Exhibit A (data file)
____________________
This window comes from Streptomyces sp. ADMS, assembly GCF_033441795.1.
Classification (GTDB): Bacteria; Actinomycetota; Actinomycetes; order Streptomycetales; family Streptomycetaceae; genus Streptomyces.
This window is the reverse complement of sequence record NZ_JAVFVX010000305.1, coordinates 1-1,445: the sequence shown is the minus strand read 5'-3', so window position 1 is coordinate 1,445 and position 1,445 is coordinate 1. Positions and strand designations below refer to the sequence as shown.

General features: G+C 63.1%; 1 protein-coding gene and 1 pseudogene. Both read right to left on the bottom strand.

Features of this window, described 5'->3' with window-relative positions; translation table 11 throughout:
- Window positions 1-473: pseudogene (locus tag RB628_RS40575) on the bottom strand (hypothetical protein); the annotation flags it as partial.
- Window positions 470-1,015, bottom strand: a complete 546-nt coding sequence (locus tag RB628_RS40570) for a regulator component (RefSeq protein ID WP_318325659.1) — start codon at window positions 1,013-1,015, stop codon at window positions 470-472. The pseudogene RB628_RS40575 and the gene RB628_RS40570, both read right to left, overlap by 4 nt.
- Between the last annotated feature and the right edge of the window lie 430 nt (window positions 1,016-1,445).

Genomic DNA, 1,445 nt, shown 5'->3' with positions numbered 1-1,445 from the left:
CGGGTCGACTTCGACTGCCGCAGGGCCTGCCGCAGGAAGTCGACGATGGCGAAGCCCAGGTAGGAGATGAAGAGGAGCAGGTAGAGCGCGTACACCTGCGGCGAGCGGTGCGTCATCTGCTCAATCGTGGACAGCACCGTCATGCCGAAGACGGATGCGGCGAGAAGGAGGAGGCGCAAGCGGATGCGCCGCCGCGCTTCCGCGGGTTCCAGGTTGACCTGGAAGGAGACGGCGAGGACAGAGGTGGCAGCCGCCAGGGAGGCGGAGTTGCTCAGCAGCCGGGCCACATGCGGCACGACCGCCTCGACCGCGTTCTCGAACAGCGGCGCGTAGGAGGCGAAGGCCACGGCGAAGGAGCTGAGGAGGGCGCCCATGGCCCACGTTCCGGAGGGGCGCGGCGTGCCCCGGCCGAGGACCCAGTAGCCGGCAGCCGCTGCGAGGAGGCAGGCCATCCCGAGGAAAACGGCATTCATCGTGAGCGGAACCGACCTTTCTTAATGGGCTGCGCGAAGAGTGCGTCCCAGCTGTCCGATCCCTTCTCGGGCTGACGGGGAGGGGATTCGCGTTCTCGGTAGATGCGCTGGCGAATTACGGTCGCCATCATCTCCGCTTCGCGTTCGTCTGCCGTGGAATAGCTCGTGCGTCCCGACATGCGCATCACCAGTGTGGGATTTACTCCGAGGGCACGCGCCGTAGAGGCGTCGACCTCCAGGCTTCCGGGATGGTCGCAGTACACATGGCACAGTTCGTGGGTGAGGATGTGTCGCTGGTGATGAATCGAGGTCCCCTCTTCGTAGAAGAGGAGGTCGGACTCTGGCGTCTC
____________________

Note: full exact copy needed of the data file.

This window comes from Streptomyces sp. ADMS, assembly GCF_033441795.1.
Classification (GTDB): Bacteria; Actinomycetota; Actinomycetes; order Streptomycetales; family Streptomycetaceae; genus Streptomyces.
This window is the reverse complement of sequence record NZ_JAVFVX010000305.1, coordinates 1-1,445: the sequence shown is the minus strand read 5'-3', so window position 1 is coordinate 1,445 and position 1,445 is coordinate 1. Positions and strand designations below refer to the sequence as shown.

General features: G+C 63.1%; 1 protein-coding gene and 1 pseudogene. Both read right to left on the bottom strand.

Features of this window, described 5'->3' with window-relative positions; translation table 11 throughout:
- Window positions 1-473: pseudogene (locus tag RB628_RS40575) on the bottom strand (hypothetical protein); the annotation flags it as partial.
- Window positions 470-1,015, bottom strand: a complete 546-nt coding sequence (locus tag RB628_RS40570) for a regulator component (RefSeq protein ID WP_318325659.1) — start codon at window positions 1,013-1,015, stop codon at window positions 470-472. The pseudogene RB628_RS40575 and the gene RB628_RS40570, both read right to left, overlap by 4 nt.
- Between the last annotated feature and the right edge of the window lie 430 nt (window positions 1,016-1,445).

Genomic DNA, 1,445 nt, shown 5'->3' with positions numbered 1-1,445 from the left:
CGGGTCGACTTCGACTGCCGCAGGGCCTGCCGCAGGAAGTCGACGATGGCGAAGCCCAGGTAGGAGATGAAGAGGAGCAGGTAGAGCGCGTACACCTGCGGCGAGCGGTGCGTCATCTGCTCAATCGTGGACAGCACCGTCATGCCGAAGACGGATGCGGCGAGAAGGAGGAGGCGCAAGCGGATGCGCCGCCGCGCTTCCGCGGGTTCCAGGTTGACCTGGAAGGAGACGGCGAGGACAGAGGTGGCAGCCGCCAGGGAGGCGGAGTTGCTCAGCAGCCGGGCCACATGCGGCACGACCGCCTCGACCGCGTTCTCGAACAGCGGCGCGTAGGAGGCGAAGGCCACGGCGAAGGAGCTGAGGAGGGCGCCCATGGCCCACGTTCCGGAGGGGCGCGGCGTGCCCCGGCCGAGGACCCAGTAGCCGGCAGCCGCTGCGAGGAGGCAGGCCATCCCGAGGAAAACGGCATTCATCGTGAGCGGAACCGACCTTTCTTAATGGGCTGCGCGAAGAGTGCGTCCCAGCTGTCCGATCCCTTCTCGGGCTGACGGGGAGGGGATTCGCGTTCTCGGTAGATGCGCTGGCGAATTACGGTCGCCATCATCTCCGCTTCGCGTTCGTCTGCCGTGGAATAGCTCGTGCGTCCCGACATGCGCATCACCAGTGTGGGATTTACTCCGAGGGCACGCGCCGTAGAGGCGTCGACCTCCAGGCTTCCGGGATGGTCGCAGTACACATGGCACAGTTCGTGGGTGAGGATGTGTCGCTGGTGATGAATCGAGGTCCCCTCTTCGTAGAAGAGGAGGTCGGACTCTGGCGTCTC